"if you are neutral in situations of injustice, you have chosen
the side of the oppressor." - Desmond Tutu.

India should stop shedding crocodile tears for Air India victims Featured

 

Gurpreet Singh 

 

Today marks 35 years of the Air India bombings that left 331 people dead on June, 23 1985. 

This was the worst incident in the history of aviation terror before 9/11. 

Widely blamed on Sikh separatists in Canada seeking revenge for repression of Sikhs in India during 1984, the investigation and trial of the case culminated into one lone conviction of alleged bomb maker Inderjit Singh Reyat, who pleaded guilty of manslaughter.

Two other suspects,  Greater Vancouver Sikh millionaire Ripudaman Singh Malik, and Kamloops sawmill worker Ajaib Singh Bagri, were acquitted in 2005 for lack of evidence.

Bagri was associated with the now-banned Babbar Khalsa, a Sikh extremist group whose leader, the late Talwinder Singh Parmar, was said to be the mastermind of the conspiracy. He died at the hands of Indian police in 1992 under mysterious circumstances. Other potential suspects were never charged.

Ajay Basaria, the current Indian High Commissioner, has made a brief statement on social media condemning the incident. Due to COVID 19, most commemorative events are planned online; otherwise, Indian officials do not miss an opportunity to personally attend memorial services across Canada.  

India has been consistently raising this issue with Canada for years. The present Prime Minister Narendra Modi visited the memorial site in Ontario during his 2015 official tour of Canada. When Malik and Bagri were acquitted, the Indian government had expressed its outrage.  

However, recent developments suggest that India has lost any moral right to talk about Air India in particular and terrorism in general.

Firstly, the Indian government gave visa to Malik to visit his birthplace late last year. This is despite the fact that until then, India has been accusing him of being a financier of the conspirators. In fact, B.C. Supreme Court Justice Ian Bruce Josephson declared that Malik's acquittal “was not a declaration of innocence” while rejecting his claim for compensation for losses incurred by him on his legal defence.

Secondly, Indian agents continue to attack certain Sikh temples that glorify Parmar as a martyr of their cause. Canadian politicians who often visit these temples are frequently blasted by pro-India lobby groups. If Malik’s acquittal is a yardstick for getting Indian visa, there is no point going after the supporters of Parmar, as he never got a fair trial to prove his innocence. He was rather killed in an extra judicial manner.  

Considering what India is going through under a right wing Hindu nationalist government led by Modi, what right has India to talk tough on terrorism? 

Modi himself nominated a controversial female Hindu ascetic to run for the office in last year’s general election. Sadhvi Pragya Singh Thakur, a Member of Parliament from Modi’s own Bhartiya Janata Party (BJP), was involved in a bombing targeted at the Muslim community in 2008. Close to 10 people had died and many were injured. Thakur, who was cooling her heels in jail, was given bail to run for the parliament.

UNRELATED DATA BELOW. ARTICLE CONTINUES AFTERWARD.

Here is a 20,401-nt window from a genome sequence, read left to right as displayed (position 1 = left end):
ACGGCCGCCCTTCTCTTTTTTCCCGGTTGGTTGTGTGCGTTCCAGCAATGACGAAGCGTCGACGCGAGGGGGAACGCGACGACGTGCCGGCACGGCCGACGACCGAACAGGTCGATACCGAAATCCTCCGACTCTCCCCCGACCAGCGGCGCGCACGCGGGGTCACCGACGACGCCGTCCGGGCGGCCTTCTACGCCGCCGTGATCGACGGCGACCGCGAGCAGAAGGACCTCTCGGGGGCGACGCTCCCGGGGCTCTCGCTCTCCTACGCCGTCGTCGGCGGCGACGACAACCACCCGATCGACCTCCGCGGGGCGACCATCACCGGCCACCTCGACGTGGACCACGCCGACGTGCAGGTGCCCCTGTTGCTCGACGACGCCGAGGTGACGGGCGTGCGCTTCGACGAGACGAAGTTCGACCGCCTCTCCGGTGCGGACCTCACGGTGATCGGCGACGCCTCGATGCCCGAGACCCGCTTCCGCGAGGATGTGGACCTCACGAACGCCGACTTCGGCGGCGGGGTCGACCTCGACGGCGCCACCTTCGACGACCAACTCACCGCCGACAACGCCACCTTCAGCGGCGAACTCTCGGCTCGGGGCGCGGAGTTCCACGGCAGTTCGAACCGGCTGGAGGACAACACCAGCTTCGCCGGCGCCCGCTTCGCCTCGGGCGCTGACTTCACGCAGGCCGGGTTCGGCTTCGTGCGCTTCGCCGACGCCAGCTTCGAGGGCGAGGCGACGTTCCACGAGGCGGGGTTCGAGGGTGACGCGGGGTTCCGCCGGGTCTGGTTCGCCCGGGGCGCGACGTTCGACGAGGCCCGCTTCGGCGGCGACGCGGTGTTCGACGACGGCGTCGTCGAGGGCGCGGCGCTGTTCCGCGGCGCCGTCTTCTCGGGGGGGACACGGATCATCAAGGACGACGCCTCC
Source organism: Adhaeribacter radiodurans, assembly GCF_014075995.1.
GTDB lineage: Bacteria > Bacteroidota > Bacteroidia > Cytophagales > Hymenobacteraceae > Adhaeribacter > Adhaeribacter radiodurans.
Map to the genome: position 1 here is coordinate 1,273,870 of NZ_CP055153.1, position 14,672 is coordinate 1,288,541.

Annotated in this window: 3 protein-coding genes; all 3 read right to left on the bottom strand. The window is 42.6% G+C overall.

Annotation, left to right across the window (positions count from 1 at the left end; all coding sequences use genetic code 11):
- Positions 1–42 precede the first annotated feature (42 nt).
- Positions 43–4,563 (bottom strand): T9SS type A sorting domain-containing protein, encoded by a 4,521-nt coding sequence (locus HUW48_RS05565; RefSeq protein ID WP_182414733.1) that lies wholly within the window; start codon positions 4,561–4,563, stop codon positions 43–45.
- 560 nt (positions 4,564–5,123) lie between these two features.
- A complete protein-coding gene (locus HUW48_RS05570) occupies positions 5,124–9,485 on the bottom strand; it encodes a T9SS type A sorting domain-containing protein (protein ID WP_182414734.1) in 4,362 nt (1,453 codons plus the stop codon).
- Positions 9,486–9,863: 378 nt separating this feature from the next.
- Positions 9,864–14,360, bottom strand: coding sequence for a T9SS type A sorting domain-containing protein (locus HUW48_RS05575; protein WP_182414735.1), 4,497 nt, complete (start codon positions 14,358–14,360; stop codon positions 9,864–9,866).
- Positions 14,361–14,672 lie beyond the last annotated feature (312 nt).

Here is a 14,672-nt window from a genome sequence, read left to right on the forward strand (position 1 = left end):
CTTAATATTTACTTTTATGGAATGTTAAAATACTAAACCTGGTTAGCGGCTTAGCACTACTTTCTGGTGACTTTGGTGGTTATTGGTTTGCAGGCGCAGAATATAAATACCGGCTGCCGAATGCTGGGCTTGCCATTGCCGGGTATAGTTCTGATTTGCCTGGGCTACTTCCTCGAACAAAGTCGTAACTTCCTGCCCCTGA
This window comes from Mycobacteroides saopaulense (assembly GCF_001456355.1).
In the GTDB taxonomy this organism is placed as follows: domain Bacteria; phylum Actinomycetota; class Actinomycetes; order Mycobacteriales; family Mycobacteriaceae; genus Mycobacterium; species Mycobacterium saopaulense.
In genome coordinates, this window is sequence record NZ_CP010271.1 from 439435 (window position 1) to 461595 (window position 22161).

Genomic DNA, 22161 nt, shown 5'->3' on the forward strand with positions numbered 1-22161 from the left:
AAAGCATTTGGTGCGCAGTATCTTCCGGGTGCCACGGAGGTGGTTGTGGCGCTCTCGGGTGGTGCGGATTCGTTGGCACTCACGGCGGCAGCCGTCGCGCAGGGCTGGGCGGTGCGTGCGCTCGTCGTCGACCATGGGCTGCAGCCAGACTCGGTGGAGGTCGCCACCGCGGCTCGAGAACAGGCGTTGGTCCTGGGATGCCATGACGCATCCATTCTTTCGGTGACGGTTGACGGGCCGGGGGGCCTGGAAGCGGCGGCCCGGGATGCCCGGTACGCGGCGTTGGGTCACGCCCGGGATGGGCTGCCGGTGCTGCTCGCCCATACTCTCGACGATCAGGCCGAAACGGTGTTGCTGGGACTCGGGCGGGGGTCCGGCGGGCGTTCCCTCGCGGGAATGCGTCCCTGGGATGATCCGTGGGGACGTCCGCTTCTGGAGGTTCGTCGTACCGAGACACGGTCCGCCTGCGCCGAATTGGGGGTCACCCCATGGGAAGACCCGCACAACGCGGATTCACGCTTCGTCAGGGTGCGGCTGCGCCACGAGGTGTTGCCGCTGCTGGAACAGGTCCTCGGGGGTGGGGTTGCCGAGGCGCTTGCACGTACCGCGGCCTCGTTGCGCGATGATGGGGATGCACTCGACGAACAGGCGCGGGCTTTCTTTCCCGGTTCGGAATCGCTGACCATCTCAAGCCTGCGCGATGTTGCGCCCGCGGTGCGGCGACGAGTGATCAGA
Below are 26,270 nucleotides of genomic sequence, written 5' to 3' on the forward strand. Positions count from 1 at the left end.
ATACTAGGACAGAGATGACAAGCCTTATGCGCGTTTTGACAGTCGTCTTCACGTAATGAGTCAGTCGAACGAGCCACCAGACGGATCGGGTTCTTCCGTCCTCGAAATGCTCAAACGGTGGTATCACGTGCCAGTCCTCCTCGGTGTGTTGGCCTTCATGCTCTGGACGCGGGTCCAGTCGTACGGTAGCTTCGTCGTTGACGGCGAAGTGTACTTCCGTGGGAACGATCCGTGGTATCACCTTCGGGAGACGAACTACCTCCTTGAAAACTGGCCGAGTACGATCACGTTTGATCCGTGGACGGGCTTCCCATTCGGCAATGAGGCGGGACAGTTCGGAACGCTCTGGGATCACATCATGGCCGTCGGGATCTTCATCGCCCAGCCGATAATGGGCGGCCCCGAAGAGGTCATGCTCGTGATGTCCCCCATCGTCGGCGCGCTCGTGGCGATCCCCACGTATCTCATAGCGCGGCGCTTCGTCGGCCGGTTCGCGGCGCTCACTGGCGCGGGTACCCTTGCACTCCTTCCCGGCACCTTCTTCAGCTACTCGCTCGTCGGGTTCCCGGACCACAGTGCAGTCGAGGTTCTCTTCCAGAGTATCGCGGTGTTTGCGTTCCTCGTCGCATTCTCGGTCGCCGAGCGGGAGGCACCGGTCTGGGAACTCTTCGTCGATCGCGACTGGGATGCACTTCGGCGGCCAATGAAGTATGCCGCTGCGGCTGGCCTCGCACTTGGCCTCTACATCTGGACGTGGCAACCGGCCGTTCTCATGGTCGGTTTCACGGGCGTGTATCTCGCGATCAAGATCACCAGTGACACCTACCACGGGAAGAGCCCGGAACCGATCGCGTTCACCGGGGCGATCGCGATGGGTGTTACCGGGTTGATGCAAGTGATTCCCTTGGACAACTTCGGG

If this was not enough, the BJP government helped in the acquittal of Swami Aseemanand, another Hindu ascetic involved in the 2007 rail bombing that left close to 70 people dead. Most victims were Pakistani Muslims. His proximity with Modi is well documented.

Notably, these two individuals did not meet the same fate as Parmar. Apparently, India treats extremists belonging to the Hindu majority differently. 

Even otherwise, terror attacks on Muslims and other religious minorities have grown in India ever since Modi came to power in 2014. All this indicates that India is blatantly patronising terrorism, which takes away its legitimacy to question other countries on this issue.

To put things in perspective, Indian government’s decision to give visa to Malik might have to do something with the shrewd politics of Modi to create a wedge between Muslims and Sikhs in places like Canada, where the two communities have come together to challenge ultra-Hindu nationalism.

Modi’s calculation might be based on the fact that the Sikhs were subjected to state violence in India under a previous Congress government. In spite of its tall claims of being secular, Congress had engineered a Sikh massacre in 1984, following the murder of then-Prime Minister Indira Gandhi by her Sikh bodyguards. Nevertheless, Modi repeated that against Muslims in 2002. He was the Chief Minister of Gujarat, which witnessed a similar pogrom after a train carrying Hindu pilgrims caught fire, killing more than 50 people. Modi had blamed that incident on Muslims, even though one commission of enquiry had established that it was a pure accident. 

Instead of shedding crocodile tears for the Air India victims and playing with their emotions, the Indian state needs to look hard at itself in the mirror. Blaming others all the time isn’t helpful. It’s time for India to change its ways and treat its minorities humanely. Either deal with terrorists of all shades alike or stop being selective. 

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